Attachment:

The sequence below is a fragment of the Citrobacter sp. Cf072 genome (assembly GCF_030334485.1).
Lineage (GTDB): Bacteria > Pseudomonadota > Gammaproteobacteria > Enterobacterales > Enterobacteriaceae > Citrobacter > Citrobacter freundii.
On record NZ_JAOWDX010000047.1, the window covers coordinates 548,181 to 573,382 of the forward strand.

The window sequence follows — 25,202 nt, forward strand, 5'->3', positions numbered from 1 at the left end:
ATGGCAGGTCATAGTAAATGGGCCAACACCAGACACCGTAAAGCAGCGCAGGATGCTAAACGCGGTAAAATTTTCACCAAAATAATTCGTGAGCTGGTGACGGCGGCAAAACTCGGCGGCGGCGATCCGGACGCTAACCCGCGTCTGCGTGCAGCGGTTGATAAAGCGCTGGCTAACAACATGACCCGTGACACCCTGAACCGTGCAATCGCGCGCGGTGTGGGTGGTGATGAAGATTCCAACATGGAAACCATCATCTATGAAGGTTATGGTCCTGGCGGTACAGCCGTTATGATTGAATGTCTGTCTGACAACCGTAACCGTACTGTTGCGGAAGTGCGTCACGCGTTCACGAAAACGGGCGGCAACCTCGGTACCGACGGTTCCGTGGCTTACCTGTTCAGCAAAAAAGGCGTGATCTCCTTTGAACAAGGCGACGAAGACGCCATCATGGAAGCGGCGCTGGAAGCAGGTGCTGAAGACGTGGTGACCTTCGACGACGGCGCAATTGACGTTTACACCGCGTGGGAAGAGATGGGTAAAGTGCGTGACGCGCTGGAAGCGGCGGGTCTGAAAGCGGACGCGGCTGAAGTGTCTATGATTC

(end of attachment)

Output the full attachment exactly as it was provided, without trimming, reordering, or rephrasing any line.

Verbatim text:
The sequence below is a fragment of the Citrobacter sp. Cf072 genome (assembly GCF_030334485.1).
Lineage (GTDB): Bacteria > Pseudomonadota > Gammaproteobacteria > Enterobacterales > Enterobacteriaceae > Citrobacter > Citrobacter freundii.
On record NZ_JAOWDX010000047.1, the window covers coordinates 548,181 to 573,382 of the forward strand.

The window sequence follows — 25,202 nt, forward strand, 5'->3', positions numbered from 1 at the left end:
ATGGCAGGTCATAGTAAATGGGCCAACACCAGACACCGTAAAGCAGCGCAGGATGCTAAACGCGGTAAAATTTTCACCAAAATAATTCGTGAGCTGGTGACGGCGGCAAAACTCGGCGGCGGCGATCCGGACGCTAACCCGCGTCTGCGTGCAGCGGTTGATAAAGCGCTGGCTAACAACATGACCCGTGACACCCTGAACCGTGCAATCGCGCGCGGTGTGGGTGGTGATGAAGATTCCAACATGGAAACCATCATCTATGAAGGTTATGGTCCTGGCGGTACAGCCGTTATGATTGAATGTCTGTCTGACAACCGTAACCGTACTGTTGCGGAAGTGCGTCACGCGTTCACGAAAACGGGCGGCAACCTCGGTACCGACGGTTCCGTGGCTTACCTGTTCAGCAAAAAAGGCGTGATCTCCTTTGAACAAGGCGACGAAGACGCCATCATGGAAGCGGCGCTGGAAGCAGGTGCTGAAGACGTGGTGACCTTCGACGACGGCGCAATTGACGTTTACACCGCGTGGGAAGAGATGGGTAAAGTGCGTGACGCGCTGGAAGCGGCGGGTCTGAAAGCGGACGCGGCTGAAGTGTCTATGATTC